Because ME/CFS is a complex illness, it often takes many different medications to treat it. According to the CFIDS Association:
CFS treatment often requires a combination of medicines and other therapies; a 2003 study by the CDC reported that CFS patients had used twice as many different drugs as non-fatigued controls. The National Academies of Science estimates that preventable medication errors harm at least 1.5 million people every year; Reuters reports the costs of medication errors to exceed $177 billion annually in the U.S. alone.
Below are some great tips to help prevent any serious medication errors and also errors that may inhibit how well your medications work.
Use one pharmacy. If you are having your prescriptions filled at different pharmacies, you increase a risk of having drug interactions. It can also save you time to just have one stop to make when you need refills.
Get to know your pharmacist. While the pharmacist will have a computerized list of all of your prescription medications, he or she won’t know any over-the-counter or herbal meds you are taking. Getting to know your pharmacist and talking to them about what else you are taking can prevent drug interactions or other reactions.
Keep track of your medications. Something I have done for years has been to keep a list of all of my medications and I make sure I take it to my doctors’ visits also. When you see many different doctors, it is important that each one of them know ALL of the medications you are taking (including supplements and over-the-counter meds) so that they don’t prescribe anything that could cause a reaction. Keep track of the medication name, dosage, how many times a day you take the medication, and what you are taking the medication for. Another reason why it is important to know why a medication is prescribed:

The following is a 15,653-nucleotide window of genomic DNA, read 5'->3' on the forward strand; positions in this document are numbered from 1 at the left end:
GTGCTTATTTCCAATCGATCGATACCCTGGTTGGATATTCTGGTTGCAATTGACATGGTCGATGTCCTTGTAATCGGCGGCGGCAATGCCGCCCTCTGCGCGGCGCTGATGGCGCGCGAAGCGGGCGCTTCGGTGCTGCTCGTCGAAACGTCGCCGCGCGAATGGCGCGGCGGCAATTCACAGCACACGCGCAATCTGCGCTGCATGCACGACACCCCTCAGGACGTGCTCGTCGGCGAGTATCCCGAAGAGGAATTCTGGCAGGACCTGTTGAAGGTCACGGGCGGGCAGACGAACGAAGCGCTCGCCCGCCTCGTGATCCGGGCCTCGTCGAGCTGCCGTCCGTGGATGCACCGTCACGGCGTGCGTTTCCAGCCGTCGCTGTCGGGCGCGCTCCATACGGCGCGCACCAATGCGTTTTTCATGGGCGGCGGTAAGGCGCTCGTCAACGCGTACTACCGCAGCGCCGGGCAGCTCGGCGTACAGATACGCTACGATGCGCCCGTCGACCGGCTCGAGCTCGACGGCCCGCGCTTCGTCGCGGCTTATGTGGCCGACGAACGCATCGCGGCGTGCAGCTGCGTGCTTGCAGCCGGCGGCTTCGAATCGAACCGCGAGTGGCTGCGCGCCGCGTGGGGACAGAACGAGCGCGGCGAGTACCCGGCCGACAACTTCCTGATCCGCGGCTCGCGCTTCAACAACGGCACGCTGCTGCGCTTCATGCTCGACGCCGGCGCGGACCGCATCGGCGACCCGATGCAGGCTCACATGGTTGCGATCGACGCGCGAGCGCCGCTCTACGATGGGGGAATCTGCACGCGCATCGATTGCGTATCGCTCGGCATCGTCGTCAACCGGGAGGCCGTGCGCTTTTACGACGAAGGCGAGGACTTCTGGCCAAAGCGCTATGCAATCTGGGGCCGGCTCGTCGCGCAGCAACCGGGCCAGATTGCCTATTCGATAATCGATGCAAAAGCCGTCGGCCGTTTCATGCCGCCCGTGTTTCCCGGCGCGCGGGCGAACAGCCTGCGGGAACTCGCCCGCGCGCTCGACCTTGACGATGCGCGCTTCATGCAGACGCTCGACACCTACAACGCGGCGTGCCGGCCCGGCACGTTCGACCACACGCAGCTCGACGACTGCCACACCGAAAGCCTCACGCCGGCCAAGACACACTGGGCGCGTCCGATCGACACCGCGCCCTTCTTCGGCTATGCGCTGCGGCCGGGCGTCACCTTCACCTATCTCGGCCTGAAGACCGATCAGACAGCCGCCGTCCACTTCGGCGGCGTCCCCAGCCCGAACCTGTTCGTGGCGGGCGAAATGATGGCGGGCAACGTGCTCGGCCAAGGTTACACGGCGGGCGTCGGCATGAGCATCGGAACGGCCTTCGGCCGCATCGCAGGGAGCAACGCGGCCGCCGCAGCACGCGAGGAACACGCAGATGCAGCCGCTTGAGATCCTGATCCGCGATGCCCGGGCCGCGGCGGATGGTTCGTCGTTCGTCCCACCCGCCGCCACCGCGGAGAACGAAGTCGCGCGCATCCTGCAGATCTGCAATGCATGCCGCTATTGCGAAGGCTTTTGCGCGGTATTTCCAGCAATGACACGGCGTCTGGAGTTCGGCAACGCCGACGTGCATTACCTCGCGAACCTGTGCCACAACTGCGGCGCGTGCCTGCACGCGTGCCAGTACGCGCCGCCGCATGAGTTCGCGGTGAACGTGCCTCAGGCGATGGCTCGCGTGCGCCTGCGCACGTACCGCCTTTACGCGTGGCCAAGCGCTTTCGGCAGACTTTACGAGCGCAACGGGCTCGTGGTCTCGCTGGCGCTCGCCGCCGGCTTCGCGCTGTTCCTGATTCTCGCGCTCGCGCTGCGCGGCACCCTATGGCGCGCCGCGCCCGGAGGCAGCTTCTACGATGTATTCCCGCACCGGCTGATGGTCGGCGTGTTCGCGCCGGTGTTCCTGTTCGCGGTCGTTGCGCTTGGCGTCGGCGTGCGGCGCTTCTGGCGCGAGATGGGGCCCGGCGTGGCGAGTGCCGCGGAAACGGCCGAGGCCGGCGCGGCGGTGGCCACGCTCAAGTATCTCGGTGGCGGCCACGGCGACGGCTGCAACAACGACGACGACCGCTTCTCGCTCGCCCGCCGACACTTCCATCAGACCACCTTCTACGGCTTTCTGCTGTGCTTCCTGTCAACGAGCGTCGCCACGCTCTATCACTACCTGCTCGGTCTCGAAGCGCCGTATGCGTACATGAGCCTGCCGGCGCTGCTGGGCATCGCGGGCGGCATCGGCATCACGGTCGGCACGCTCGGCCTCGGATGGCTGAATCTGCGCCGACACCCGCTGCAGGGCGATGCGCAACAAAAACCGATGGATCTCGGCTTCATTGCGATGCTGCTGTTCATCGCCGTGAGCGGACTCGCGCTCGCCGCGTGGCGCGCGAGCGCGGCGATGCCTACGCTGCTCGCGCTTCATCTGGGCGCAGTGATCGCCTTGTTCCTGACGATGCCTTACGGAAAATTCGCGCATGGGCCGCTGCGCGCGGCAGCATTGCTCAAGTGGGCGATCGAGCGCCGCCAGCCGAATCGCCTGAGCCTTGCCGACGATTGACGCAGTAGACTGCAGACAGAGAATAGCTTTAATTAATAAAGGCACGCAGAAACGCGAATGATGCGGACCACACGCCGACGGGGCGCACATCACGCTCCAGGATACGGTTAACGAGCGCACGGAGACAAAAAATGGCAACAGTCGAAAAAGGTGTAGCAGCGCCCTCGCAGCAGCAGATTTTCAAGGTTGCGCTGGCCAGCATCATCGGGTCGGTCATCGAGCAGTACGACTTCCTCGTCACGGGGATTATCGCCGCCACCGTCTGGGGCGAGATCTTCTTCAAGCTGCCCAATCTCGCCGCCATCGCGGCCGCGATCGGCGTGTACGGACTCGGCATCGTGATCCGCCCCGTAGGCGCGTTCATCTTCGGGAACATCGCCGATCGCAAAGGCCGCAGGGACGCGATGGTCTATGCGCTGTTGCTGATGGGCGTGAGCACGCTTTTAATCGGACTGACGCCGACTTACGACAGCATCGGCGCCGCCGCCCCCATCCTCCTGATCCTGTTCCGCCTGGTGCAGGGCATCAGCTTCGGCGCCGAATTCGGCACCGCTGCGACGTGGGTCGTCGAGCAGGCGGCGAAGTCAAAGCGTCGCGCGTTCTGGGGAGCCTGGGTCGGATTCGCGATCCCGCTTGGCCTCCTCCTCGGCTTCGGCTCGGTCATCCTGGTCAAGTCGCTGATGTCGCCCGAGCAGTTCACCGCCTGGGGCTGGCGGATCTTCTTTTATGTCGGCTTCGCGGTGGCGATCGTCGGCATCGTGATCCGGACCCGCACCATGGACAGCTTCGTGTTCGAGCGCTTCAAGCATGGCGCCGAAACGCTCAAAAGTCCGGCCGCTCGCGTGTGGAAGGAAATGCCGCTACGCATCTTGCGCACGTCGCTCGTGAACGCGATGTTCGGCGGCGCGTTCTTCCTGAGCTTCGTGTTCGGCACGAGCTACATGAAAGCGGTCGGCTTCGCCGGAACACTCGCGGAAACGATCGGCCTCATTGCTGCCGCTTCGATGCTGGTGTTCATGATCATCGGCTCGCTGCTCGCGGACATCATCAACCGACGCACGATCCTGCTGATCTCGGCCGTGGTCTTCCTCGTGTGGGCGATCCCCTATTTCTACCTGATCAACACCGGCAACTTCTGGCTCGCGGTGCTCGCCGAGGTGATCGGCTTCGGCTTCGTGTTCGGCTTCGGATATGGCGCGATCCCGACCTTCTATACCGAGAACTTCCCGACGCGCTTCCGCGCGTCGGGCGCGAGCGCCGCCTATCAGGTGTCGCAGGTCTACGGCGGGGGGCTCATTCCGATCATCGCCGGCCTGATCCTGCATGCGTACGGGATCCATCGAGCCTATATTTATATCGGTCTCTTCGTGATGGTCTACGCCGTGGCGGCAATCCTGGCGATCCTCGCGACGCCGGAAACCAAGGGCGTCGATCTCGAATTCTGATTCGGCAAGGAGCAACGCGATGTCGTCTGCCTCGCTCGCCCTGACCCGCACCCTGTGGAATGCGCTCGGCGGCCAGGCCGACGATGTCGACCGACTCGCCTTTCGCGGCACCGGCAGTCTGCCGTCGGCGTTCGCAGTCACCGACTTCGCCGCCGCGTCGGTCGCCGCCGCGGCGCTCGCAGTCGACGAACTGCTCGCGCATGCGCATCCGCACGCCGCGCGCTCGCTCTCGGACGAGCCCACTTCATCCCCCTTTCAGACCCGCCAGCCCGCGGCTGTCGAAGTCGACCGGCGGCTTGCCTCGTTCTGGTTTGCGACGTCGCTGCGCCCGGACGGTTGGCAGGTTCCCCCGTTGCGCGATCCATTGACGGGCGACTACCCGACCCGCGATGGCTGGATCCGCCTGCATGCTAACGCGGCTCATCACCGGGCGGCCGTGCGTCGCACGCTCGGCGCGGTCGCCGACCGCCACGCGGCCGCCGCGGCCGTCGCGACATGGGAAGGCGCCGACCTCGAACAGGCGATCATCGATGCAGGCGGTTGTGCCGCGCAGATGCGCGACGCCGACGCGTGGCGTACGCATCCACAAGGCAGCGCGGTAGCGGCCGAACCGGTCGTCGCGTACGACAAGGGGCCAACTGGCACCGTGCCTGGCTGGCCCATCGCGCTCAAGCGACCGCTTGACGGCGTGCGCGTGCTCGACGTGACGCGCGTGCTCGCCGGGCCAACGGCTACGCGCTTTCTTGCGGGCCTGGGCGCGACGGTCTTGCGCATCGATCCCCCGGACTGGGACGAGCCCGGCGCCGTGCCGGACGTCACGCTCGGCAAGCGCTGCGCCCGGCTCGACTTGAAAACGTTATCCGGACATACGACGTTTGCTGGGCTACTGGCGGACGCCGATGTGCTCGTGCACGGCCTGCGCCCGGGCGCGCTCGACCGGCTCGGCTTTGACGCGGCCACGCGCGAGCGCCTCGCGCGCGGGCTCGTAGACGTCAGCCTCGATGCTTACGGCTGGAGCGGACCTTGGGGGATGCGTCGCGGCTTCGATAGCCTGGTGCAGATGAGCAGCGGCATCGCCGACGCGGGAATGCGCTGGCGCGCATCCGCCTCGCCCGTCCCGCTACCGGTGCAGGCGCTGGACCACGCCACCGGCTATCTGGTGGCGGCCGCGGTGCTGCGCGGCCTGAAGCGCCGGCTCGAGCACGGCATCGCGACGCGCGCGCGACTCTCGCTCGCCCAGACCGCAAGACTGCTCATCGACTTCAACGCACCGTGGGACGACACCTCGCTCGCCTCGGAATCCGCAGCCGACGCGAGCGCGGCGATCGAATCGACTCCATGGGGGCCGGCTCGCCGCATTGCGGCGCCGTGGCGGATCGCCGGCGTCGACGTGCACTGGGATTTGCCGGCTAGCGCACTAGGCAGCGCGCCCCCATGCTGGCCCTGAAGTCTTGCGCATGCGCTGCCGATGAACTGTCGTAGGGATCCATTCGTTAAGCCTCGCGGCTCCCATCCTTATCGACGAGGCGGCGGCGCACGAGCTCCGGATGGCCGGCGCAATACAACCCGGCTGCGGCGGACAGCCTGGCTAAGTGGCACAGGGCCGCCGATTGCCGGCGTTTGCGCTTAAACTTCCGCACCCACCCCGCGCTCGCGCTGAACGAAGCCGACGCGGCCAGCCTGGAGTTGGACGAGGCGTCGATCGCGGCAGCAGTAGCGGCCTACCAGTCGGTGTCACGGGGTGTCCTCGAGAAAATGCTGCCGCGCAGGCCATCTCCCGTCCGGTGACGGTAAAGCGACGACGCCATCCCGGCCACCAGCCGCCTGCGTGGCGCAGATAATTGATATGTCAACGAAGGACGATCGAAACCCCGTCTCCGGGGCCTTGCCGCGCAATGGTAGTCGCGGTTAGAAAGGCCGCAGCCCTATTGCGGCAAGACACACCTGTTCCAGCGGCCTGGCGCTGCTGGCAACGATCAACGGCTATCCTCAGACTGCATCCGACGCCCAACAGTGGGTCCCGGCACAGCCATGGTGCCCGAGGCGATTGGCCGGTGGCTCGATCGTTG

Drug class categories can be misleading; for instance, antiepileptics are regularly prescribed for pain control and some antidepressant medications have immune effects and regulate sleep. The drug insert may not include these “off label” uses, so it’s important to talk to the prescribing provider at the time the medication is recommended.
For a medication tracker, click here.
Get into a daily routine for taking meds. If you take your medications at the same time every day, you will get into a routine and you will be less likely to forget. Also make sure you know whether to take certain medications with/without food, what medications you shouldn’t take together, etc. You can also buy medication boxes that have several compartments per day that you can load up with pills. What I have done to remember taking pills at different times of the day is to tie them into something that I do on a daily basis.
Take medications with water instead of juice. If you normally take your meds with grapefruit juice, you will want to quit that habit and switch to water. Grapefruit juice can disrupt absorption of medications. The CFIDS Association says that other juices can cause problems as well.
Water is the best liquid to use, and some medications (like decongestants) require you to drink lots of water with every dose. Ask your pharmacist about other drug/food/liquid interactions you should know about.
Dispose of medications properly. Make sure you dispose of any medications that are out of date, not working for you, or that your doctor asks you to stop taking.
The risk of drugs entering the soil and water through sewage systems has led to changes in the standard guidance to flush pills and syrups (although there are still some exceptions, especially for controlled substances).
The CFIDS Association recommends to dispose your medications properly by crushing the pills and mixing them with coffee grounds or kitty litter before placing in the trash.